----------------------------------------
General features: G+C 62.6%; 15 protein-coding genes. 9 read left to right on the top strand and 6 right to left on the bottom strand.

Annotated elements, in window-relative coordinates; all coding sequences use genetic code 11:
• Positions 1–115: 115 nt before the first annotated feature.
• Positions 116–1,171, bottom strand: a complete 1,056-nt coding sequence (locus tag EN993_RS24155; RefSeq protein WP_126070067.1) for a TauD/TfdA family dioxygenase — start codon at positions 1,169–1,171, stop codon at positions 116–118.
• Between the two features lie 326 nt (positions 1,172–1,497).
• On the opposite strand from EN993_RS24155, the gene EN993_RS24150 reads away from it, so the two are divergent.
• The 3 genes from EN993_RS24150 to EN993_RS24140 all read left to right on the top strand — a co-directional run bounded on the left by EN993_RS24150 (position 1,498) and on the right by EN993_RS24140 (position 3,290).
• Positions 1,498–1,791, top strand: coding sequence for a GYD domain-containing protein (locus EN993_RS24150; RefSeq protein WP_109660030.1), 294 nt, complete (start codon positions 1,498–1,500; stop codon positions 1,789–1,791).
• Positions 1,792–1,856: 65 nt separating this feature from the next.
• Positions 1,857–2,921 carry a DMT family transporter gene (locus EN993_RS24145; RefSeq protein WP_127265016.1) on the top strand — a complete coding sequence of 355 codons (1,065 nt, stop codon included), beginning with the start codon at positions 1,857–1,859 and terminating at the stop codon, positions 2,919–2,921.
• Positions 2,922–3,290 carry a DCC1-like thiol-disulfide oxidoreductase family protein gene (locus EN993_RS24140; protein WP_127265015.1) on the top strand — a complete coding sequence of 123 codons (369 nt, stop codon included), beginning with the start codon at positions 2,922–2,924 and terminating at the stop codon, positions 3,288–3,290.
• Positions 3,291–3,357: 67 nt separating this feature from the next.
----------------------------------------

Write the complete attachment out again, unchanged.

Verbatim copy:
General features: G+C 62.6%; 15 protein-coding genes. 9 read left to right on the top strand and 6 right to left on the bottom strand.

Annotated elements, in window-relative coordinates; all coding sequences use genetic code 11:
• Positions 1–115: 115 nt before the first annotated feature.
• Positions 116–1,171, bottom strand: a complete 1,056-nt coding sequence (locus tag EN993_RS24155; RefSeq protein WP_126070067.1) for a TauD/TfdA family dioxygenase — start codon at positions 1,169–1,171, stop codon at positions 116–118.
• Between the two features lie 326 nt (positions 1,172–1,497).
• On the opposite strand from EN993_RS24155, the gene EN993_RS24150 reads away from it, so the two are divergent.
• The 3 genes from EN993_RS24150 to EN993_RS24140 all read left to right on the top strand — a co-directional run bounded on the left by EN993_RS24150 (position 1,498) and on the right by EN993_RS24140 (position 3,290).
• Positions 1,498–1,791, top strand: coding sequence for a GYD domain-containing protein (locus EN993_RS24150; RefSeq protein WP_109660030.1), 294 nt, complete (start codon positions 1,498–1,500; stop codon positions 1,789–1,791).
• Positions 1,792–1,856: 65 nt separating this feature from the next.
• Positions 1,857–2,921 carry a DMT family transporter gene (locus EN993_RS24145; RefSeq protein WP_127265016.1) on the top strand — a complete coding sequence of 355 codons (1,065 nt, stop codon included), beginning with the start codon at positions 1,857–1,859 and terminating at the stop codon, positions 2,919–2,921.
• Positions 2,922–3,290 carry a DCC1-like thiol-disulfide oxidoreductase family protein gene (locus EN993_RS24140; protein WP_127265015.1) on the top strand — a complete coding sequence of 123 codons (369 nt, stop codon included), beginning with the start codon at positions 2,922–2,924 and terminating at the stop codon, positions 3,288–3,290.
• Positions 3,291–3,357: 67 nt separating this feature from the next.